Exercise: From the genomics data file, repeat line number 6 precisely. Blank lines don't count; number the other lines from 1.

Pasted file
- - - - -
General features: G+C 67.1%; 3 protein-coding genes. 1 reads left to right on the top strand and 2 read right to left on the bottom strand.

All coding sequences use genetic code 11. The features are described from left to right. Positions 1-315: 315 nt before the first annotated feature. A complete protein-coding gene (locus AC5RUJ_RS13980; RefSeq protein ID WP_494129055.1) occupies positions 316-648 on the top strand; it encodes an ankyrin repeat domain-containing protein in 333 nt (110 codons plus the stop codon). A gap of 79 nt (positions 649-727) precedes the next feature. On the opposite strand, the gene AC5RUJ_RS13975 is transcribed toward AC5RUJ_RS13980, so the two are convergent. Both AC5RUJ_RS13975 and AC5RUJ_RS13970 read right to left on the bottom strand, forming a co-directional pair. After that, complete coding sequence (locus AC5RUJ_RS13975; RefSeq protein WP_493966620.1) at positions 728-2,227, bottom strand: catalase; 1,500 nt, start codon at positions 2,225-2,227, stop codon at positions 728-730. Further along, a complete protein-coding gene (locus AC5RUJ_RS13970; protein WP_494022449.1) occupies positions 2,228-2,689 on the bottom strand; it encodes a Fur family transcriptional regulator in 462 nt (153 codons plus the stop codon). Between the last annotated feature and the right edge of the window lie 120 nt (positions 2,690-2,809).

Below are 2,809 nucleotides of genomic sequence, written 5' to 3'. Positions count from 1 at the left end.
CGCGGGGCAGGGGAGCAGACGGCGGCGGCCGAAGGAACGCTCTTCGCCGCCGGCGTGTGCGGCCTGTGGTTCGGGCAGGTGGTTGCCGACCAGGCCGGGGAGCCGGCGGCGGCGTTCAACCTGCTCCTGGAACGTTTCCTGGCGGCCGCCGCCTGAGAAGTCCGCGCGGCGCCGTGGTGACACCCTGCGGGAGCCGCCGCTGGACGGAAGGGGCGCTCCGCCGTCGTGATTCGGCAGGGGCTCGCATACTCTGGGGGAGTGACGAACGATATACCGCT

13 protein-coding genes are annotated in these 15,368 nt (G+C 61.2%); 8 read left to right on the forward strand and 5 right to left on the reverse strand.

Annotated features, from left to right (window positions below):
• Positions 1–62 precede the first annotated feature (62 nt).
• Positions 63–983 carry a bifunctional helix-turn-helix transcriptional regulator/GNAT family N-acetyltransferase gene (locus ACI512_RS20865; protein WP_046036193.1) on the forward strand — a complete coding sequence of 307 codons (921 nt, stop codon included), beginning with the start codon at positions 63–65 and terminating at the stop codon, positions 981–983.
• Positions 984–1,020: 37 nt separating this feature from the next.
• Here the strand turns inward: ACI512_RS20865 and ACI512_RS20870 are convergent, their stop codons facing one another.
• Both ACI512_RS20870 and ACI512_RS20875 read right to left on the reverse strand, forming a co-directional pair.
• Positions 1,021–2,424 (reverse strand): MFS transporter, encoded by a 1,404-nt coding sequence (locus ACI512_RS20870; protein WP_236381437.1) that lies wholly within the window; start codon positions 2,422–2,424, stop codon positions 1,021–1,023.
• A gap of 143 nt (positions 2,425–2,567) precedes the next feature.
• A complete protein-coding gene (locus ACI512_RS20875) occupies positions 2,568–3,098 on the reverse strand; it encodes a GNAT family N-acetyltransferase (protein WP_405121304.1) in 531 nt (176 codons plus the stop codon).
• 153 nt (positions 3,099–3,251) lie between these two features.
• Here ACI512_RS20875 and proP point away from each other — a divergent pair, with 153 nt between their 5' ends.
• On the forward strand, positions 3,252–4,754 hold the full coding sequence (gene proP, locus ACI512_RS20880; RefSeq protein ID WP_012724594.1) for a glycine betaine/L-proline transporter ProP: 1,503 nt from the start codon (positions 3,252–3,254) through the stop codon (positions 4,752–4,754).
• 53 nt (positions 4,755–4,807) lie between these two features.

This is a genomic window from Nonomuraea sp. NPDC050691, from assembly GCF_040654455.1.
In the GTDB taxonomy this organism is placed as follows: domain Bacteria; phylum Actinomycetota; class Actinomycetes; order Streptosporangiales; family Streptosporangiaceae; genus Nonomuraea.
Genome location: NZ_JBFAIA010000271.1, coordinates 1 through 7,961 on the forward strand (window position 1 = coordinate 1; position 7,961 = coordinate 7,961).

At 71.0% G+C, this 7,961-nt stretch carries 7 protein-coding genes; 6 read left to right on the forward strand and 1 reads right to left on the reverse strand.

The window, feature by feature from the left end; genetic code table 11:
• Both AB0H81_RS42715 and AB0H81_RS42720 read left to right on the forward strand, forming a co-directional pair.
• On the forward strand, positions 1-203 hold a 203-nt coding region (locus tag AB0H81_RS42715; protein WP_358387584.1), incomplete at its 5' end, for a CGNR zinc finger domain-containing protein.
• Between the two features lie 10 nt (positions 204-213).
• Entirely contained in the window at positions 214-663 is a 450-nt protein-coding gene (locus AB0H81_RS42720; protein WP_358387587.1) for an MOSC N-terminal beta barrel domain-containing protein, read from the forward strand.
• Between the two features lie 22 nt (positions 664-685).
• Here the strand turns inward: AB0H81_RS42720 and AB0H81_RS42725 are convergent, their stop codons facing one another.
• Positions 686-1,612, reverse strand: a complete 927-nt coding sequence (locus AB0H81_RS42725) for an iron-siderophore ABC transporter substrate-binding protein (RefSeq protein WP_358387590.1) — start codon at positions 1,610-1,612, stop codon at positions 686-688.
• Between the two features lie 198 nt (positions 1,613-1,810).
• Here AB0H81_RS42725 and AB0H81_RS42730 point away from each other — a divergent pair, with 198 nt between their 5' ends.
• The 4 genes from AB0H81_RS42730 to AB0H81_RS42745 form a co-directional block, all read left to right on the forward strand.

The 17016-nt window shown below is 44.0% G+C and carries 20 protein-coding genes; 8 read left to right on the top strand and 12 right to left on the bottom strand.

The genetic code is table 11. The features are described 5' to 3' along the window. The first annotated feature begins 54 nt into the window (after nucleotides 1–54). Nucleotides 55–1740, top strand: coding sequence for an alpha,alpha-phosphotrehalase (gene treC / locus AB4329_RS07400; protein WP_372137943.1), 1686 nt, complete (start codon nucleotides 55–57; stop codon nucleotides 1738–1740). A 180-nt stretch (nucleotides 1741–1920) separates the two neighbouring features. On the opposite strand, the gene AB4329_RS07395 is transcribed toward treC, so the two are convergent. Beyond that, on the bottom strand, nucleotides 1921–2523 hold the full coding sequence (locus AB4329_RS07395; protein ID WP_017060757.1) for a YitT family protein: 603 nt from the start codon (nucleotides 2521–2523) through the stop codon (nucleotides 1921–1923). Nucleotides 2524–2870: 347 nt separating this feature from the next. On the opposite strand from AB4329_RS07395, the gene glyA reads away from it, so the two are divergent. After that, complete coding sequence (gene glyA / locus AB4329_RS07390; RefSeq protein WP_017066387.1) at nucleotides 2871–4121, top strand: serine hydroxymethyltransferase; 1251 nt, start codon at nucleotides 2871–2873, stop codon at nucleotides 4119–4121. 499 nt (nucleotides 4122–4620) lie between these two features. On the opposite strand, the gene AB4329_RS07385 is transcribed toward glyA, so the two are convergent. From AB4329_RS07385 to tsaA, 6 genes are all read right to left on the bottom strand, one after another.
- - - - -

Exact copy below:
Annotated features, from left to right (window positions below):